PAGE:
Adding further, Dr Aggarwal, who is also the Group Editor of IJCP, said, “The choice of treatment for colorectal cancer depends on the stage of the disease, that is, how large the tumor has grown, how deeply it has invaded the layers of the colon or rectum, and whether it has spread to other organs like liver, lungs or some other parts of the body.S urgery or chemotherapy may be recommended only when the disease has advanced. However, prevention is always better than cure. Those with known risk factors or a family history of this condition should definitely take preventive measures at the earliest.”

Some tips from HCFI to prevent colon cancer.

Certain lifestyle modification can help prevent or decrease the chances of getting colorectal cancer.

  • Consume healthy food and a diet rich in fruits, vegetables, and whole grains.
  • Avoid or limit intake of fat, processed meat
  • Quit smoking and drinking; avoid too much of caffeine and keep yourself hydrated by drinking lots of water.
  • Keep yourself active physically and exercise for at least 30 minutes every day.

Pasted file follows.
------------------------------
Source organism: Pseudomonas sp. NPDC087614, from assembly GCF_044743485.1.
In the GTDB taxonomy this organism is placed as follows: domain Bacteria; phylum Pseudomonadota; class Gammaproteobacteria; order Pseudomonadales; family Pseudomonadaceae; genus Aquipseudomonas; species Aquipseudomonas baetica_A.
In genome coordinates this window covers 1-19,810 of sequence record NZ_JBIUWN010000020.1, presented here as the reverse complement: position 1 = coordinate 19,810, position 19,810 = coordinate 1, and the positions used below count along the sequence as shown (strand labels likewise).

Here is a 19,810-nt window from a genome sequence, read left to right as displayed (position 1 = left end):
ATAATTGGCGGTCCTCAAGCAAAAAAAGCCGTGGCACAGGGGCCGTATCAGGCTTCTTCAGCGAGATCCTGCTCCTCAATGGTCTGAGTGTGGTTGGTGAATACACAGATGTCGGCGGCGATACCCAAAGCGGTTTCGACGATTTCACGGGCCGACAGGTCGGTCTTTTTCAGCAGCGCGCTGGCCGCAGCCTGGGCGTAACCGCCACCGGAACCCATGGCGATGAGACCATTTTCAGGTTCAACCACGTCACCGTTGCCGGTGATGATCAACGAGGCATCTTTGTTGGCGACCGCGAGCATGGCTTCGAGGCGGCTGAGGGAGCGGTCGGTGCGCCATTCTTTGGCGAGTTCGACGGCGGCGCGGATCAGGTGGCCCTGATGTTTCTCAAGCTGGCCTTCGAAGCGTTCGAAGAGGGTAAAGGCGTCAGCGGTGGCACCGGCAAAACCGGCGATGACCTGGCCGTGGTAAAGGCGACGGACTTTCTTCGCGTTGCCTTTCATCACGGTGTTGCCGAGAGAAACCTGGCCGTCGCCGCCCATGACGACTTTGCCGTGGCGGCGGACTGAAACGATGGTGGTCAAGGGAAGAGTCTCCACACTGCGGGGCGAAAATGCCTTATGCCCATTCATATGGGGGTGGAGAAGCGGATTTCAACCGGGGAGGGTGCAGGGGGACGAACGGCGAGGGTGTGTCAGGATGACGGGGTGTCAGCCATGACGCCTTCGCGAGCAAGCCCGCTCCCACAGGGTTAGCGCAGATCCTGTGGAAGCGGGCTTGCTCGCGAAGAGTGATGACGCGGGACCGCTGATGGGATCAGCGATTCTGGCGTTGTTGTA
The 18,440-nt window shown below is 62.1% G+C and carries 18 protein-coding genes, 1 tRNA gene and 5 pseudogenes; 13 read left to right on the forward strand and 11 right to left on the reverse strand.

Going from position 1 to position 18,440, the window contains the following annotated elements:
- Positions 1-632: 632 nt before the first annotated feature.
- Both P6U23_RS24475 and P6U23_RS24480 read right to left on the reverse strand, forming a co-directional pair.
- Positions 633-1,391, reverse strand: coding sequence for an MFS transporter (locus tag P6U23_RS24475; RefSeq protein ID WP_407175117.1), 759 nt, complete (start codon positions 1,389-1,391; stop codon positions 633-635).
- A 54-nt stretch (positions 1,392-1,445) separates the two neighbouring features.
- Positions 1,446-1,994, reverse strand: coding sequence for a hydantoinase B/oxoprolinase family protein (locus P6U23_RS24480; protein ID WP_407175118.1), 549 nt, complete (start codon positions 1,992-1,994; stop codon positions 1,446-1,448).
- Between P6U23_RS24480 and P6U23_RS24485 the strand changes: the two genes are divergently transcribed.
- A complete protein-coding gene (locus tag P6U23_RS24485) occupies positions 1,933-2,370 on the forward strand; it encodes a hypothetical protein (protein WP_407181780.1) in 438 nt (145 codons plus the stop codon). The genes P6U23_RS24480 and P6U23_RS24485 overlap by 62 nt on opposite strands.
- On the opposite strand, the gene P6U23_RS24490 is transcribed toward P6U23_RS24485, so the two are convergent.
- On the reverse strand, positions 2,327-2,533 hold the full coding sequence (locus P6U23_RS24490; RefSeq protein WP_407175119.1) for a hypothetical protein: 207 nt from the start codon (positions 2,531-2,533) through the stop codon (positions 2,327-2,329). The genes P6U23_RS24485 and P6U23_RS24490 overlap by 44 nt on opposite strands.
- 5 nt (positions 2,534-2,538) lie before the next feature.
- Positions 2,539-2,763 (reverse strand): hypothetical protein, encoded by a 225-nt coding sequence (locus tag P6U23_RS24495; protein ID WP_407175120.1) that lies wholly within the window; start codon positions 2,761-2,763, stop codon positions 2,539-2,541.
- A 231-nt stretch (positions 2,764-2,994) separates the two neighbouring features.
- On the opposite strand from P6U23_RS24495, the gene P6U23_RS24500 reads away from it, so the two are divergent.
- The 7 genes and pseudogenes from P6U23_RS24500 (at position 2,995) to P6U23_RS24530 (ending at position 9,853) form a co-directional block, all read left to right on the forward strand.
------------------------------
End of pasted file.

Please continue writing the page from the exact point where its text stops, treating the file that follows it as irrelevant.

Tobacco use and smoking can be discouraged with a more positive approach

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These habits can cause, among other things, heart diseases and eventually death

New Delhi, 06 December 2017: Tobacco use among children and teenagers claims about one million lives in India, indicate statistics. There is also a huge economic burden among people due to tobacco use. One of the major causes for continued tobacco consumption in India is the fact that it is a part of the country’s social culture. However, a recent study has also indicated that there have been many benefits due to the large pictorial warnings on product packs, higher taxes and an intensive awareness campaign against tobacco consumption.

Tobacco use is associated with many adverse health effects and is a major preventable cause of morbidity and mortality. As per the CDC, smoking increases the risk of coronary heart disease by 2 to 4 times, for stroke by 2 to 4 times, lung cancer by about 25 times. In addition, it reduces quality of life, and increases health care utilization and cost.